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More Comparative Studies Needed to Guide Physicians

Last Updated: March 09, 2010.

 

Study finds less than a third of published clinical studies make real-world treatment comparisons

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Comparative effectiveness studies currently are underutilized and should be increased to better guide physicians in the effective everyday use of current therapies, according to a review in the March 10 issue of the Journal of the American Medical Association.

TUESDAY, March 9 (HealthDay News) -- Comparative effectiveness (CE) studies currently are underutilized and should be increased to better guide physicians in the effective everyday use of current therapies, according to a review in the March 10 issue of the Journal of the American Medical Association.

Michael Hochman, M.D., and a colleague from Harvard Medical School in Boston reviewed the six leading general and internal medicine journals during 2008 to 2009 and identified 328 randomized trials, observational studies, and meta-analyses on medications, including 104 (32 percent) CE studies comparing current active treatments, and 224 (68 percent) non-CE studies of novel treatments or with an inactive control design. The reviewers characterized and identified funding of the CE studies and compared them to the non-CE studies.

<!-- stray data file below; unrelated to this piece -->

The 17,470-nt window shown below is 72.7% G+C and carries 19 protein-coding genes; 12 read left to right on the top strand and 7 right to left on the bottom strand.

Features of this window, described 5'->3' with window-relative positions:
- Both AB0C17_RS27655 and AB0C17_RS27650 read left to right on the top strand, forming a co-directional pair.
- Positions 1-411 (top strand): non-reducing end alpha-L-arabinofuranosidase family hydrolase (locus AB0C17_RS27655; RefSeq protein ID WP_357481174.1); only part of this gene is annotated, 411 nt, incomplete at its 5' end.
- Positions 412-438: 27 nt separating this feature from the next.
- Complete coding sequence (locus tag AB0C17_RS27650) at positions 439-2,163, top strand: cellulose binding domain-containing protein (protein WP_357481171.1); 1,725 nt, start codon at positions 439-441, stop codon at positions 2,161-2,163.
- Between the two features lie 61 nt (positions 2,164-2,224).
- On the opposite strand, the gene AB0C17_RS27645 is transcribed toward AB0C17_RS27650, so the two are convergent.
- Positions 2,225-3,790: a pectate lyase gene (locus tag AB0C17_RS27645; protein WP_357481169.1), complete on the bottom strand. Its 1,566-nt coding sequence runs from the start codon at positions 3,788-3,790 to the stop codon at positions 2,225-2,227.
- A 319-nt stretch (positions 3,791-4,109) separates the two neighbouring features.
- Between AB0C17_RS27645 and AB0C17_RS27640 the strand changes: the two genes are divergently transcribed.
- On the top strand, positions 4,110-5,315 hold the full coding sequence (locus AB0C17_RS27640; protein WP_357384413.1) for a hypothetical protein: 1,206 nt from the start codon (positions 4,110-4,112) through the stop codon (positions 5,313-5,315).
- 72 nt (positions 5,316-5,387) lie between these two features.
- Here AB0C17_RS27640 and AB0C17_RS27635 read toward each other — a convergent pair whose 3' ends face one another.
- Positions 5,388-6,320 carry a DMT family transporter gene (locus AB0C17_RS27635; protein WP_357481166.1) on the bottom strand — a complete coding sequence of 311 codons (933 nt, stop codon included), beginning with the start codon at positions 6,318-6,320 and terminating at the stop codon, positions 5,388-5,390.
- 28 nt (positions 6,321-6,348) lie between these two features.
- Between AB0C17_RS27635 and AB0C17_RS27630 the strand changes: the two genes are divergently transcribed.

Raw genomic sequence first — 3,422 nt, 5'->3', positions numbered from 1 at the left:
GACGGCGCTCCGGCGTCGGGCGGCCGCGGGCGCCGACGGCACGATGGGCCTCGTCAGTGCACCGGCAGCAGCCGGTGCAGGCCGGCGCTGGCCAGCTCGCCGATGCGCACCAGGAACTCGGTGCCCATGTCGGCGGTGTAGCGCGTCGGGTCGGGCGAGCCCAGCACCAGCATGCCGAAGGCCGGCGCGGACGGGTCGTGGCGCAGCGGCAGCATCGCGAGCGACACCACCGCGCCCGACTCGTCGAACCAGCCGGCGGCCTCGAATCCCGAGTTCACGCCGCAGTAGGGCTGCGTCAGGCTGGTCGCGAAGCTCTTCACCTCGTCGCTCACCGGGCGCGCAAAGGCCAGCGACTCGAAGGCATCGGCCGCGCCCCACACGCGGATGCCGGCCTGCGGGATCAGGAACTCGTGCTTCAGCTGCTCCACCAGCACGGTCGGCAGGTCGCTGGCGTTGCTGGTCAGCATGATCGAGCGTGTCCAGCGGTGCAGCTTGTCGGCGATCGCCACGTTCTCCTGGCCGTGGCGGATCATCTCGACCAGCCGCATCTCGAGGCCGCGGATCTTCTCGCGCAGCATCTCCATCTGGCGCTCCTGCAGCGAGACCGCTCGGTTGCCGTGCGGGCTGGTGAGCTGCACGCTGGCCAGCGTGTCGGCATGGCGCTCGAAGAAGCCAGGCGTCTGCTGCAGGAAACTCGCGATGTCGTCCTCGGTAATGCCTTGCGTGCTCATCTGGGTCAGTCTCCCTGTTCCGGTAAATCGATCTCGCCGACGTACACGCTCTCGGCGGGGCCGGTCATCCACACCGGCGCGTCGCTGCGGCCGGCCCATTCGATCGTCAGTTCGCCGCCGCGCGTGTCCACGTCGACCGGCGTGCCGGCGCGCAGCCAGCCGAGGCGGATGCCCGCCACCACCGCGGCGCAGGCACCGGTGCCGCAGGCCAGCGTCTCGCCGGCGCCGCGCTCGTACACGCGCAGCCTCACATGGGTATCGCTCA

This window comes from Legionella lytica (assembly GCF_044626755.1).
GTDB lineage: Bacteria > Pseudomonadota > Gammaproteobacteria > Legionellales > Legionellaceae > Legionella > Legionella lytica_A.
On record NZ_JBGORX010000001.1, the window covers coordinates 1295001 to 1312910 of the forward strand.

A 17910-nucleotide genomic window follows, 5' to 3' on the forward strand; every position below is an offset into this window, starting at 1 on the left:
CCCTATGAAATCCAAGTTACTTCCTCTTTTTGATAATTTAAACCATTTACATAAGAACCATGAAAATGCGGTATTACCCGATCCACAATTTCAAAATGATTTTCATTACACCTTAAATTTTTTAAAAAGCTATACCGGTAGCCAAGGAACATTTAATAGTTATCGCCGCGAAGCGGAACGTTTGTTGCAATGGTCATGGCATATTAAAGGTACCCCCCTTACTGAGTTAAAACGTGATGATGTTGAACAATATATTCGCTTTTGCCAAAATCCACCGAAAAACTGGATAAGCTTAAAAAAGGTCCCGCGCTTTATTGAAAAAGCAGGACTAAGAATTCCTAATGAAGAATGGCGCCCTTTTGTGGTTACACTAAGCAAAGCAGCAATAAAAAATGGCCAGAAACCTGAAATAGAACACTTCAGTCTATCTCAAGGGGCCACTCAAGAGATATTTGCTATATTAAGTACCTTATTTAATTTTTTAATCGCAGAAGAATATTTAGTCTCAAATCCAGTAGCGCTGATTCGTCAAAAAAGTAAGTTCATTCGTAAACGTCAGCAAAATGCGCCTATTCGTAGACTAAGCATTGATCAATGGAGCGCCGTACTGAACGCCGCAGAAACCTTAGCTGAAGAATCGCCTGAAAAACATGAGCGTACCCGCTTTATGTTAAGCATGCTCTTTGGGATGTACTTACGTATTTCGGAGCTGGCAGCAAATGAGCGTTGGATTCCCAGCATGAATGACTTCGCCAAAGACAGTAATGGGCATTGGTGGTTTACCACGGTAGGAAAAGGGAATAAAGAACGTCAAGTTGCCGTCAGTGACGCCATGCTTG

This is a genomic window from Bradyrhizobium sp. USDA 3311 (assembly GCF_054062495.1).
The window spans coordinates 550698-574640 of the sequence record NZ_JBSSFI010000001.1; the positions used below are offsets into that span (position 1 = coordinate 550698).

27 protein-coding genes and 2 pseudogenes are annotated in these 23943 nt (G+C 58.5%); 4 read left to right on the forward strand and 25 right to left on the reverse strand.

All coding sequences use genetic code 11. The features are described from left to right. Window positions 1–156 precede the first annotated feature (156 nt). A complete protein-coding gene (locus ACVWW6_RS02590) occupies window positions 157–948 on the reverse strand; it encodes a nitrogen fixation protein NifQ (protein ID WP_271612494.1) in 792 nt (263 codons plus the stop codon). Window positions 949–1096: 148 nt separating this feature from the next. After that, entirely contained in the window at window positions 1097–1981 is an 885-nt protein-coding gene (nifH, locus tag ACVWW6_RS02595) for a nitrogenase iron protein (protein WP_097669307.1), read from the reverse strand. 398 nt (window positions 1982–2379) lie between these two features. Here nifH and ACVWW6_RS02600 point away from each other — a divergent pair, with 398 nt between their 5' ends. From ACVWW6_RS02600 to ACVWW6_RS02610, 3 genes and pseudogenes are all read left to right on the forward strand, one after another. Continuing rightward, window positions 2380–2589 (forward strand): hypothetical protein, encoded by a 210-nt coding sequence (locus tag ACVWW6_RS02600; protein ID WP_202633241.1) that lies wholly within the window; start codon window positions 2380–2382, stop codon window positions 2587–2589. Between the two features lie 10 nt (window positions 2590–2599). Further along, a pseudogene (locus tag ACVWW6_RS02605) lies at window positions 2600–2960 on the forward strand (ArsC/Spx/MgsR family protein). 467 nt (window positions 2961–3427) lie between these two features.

The researchers found that, among the CE studies, 43 percent compared medications, 31 percent compared varied pharmacologic strategies, 15 percent compared different dosing schedules for a medication, and 11 percent compared medications with non-pharmacologic therapies. Nineteen percent of the CE studies assessed safety and just 2 percent included analyses of cost-effectiveness. The CE studies were less likely to be commercially funded than non-CE studies (13 versus 45 percent), and randomized trials with an active-comparator were less likely to report positive results than trials with inactive controls (44 versus 66 percent).

"In particular, our findings suggest government and noncommercial support should be increased for studies involving non-pharmacologic therapies, for studies comparing different therapeutic strategies, and for studies focusing on the comparative safety and cost of different therapies," the authors write.

The author of an accompanying commentary reported receiving research support in the past five years from a pharmaceutical company unrelated to this subject.

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Copyright © 2010 HealthDay. All rights reserved.


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